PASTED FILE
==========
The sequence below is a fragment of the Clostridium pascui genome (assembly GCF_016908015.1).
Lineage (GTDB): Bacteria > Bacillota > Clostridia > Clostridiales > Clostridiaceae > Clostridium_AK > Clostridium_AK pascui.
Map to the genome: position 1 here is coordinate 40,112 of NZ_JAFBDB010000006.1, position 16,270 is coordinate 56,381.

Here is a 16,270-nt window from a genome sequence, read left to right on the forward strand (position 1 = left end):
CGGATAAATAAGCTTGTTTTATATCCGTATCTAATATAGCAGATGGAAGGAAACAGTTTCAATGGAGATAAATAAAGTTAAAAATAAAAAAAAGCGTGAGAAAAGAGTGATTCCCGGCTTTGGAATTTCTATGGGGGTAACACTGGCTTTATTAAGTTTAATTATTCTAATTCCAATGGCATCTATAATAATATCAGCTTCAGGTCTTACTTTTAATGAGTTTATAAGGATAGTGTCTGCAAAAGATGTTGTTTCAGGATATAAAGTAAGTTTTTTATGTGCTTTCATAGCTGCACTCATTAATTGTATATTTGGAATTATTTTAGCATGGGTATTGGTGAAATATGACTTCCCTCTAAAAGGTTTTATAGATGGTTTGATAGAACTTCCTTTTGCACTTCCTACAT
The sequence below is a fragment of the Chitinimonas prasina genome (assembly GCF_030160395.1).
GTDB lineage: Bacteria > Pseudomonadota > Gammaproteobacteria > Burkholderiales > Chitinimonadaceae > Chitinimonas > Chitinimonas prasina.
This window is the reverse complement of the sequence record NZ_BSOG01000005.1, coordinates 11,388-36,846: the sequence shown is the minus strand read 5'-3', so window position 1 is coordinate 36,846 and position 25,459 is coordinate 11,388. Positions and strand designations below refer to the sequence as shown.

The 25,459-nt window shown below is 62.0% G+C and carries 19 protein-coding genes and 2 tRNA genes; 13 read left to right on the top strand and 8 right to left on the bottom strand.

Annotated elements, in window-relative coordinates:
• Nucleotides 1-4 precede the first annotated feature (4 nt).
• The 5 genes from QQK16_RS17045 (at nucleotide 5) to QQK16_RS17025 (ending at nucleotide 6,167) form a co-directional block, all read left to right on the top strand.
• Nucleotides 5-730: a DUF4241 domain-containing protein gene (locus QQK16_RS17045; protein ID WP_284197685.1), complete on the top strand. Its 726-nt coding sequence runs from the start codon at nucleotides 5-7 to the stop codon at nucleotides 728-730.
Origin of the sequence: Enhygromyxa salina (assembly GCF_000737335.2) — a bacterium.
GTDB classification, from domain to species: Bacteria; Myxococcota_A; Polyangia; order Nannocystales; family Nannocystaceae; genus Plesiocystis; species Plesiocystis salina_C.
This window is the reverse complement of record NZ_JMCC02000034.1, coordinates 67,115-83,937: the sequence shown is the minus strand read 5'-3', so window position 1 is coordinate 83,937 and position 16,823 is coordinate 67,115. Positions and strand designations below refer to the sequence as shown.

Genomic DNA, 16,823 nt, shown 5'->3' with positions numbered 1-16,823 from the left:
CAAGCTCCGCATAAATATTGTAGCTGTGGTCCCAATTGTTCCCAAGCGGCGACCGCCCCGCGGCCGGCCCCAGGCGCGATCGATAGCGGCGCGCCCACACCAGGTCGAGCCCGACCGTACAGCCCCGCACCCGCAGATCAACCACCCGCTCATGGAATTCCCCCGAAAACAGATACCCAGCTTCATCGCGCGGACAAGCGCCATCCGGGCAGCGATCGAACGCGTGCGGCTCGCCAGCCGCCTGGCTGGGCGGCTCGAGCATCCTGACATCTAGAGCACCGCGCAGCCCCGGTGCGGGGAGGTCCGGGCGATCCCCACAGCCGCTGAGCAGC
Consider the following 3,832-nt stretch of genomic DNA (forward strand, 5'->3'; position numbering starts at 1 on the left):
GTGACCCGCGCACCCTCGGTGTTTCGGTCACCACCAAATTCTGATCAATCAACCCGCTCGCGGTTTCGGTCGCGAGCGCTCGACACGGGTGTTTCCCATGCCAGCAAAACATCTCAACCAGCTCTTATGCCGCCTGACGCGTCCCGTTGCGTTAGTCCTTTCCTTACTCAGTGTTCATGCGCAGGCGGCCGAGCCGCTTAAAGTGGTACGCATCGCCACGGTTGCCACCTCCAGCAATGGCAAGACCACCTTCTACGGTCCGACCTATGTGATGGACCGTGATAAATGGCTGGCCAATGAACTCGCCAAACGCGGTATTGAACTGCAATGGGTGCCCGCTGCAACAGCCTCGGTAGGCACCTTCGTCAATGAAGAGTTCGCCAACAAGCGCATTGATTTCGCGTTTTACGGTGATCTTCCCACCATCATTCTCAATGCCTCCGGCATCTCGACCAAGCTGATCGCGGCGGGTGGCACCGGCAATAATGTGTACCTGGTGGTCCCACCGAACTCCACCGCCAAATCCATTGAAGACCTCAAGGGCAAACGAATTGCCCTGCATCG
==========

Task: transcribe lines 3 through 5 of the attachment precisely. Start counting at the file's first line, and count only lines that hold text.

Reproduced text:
Map to the genome: position 1 here is coordinate 40,112 of NZ_JAFBDB010000006.1, position 16,270 is coordinate 56,381.

Here is a 16,270-nt window from a genome sequence, read left to right on the forward strand (position 1 = left end):
CGGATAAATAAGCTTGTTTTATATCCGTATCTAATATAGCAGATGGAAGGAAACAGTTTCAATGGAGATAAATAAAGTTAAAAATAAAAAAAAGCGTGAGAAAAGAGTGATTCCCGGCTTTGGAATTTCTATGGGGGTAACACTGGCTTTATTAAGTTTAATTATTCTAATTCCAATGGCATCTATAATAATATCAGCTTCAGGTCTTACTTTTAATGAGTTTATAAGGATAGTGTCTGCAAAAGATGTTGTTTCAGGATATAAAGTAAGTTTTTTATGTGCTTTCATAGCTGCACTCATTAATTGTATATTTGGAATTATTTTAGCATGGGTATTGGTGAAATATGACTTCCCTCTAAAAGGTTTTATAGATGGTTTGATAGAACTTCCTTTTGCACTTCCTACAT